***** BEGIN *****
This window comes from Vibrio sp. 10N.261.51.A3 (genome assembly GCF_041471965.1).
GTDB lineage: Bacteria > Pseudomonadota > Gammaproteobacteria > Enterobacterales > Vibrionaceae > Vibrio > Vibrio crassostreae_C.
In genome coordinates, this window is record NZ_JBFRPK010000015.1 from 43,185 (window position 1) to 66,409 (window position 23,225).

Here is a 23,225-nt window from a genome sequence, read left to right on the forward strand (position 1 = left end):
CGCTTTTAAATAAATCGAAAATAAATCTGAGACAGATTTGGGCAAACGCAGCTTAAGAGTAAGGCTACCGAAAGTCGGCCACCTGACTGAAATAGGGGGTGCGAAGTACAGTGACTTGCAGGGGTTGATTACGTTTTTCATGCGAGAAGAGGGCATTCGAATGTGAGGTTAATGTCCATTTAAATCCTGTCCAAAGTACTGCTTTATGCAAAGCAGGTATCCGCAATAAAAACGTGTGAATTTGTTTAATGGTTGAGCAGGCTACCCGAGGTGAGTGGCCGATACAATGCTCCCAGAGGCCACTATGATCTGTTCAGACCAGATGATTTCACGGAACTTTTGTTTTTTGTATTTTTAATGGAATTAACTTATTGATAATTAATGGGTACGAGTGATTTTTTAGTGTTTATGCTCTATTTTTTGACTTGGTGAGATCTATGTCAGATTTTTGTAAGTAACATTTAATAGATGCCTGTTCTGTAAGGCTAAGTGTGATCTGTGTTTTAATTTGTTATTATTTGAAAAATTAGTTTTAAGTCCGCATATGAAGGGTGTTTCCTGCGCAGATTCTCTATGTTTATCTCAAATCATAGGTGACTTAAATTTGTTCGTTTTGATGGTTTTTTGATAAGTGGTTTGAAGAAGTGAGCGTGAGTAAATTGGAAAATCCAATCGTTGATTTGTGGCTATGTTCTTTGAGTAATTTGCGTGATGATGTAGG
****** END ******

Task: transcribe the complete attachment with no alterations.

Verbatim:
This window comes from Vibrio sp. 10N.261.51.A3 (genome assembly GCF_041471965.1).
GTDB lineage: Bacteria > Pseudomonadota > Gammaproteobacteria > Enterobacterales > Vibrionaceae > Vibrio > Vibrio crassostreae_C.
In genome coordinates, this window is record NZ_JBFRPK010000015.1 from 43,185 (window position 1) to 66,409 (window position 23,225).

Here is a 23,225-nt window from a genome sequence, read left to right on the forward strand (position 1 = left end):
CGCTTTTAAATAAATCGAAAATAAATCTGAGACAGATTTGGGCAAACGCAGCTTAAGAGTAAGGCTACCGAAAGTCGGCCACCTGACTGAAATAGGGGGTGCGAAGTACAGTGACTTGCAGGGGTTGATTACGTTTTTCATGCGAGAAGAGGGCATTCGAATGTGAGGTTAATGTCCATTTAAATCCTGTCCAAAGTACTGCTTTATGCAAAGCAGGTATCCGCAATAAAAACGTGTGAATTTGTTTAATGGTTGAGCAGGCTACCCGAGGTGAGTGGCCGATACAATGCTCCCAGAGGCCACTATGATCTGTTCAGACCAGATGATTTCACGGAACTTTTGTTTTTTGTATTTTTAATGGAATTAACTTATTGATAATTAATGGGTACGAGTGATTTTTTAGTGTTTATGCTCTATTTTTTGACTTGGTGAGATCTATGTCAGATTTTTGTAAGTAACATTTAATAGATGCCTGTTCTGTAAGGCTAAGTGTGATCTGTGTTTTAATTTGTTATTATTTGAAAAATTAGTTTTAAGTCCGCATATGAAGGGTGTTTCCTGCGCAGATTCTCTATGTTTATCTCAAATCATAGGTGACTTAAATTTGTTCGTTTTGATGGTTTTTTGATAAGTGGTTTGAAGAAGTGAGCGTGAGTAAATTGGAAAATCCAATCGTTGATTTGTGGCTATGTTCTTTGAGTAATTTGCGTGATGATGTAGG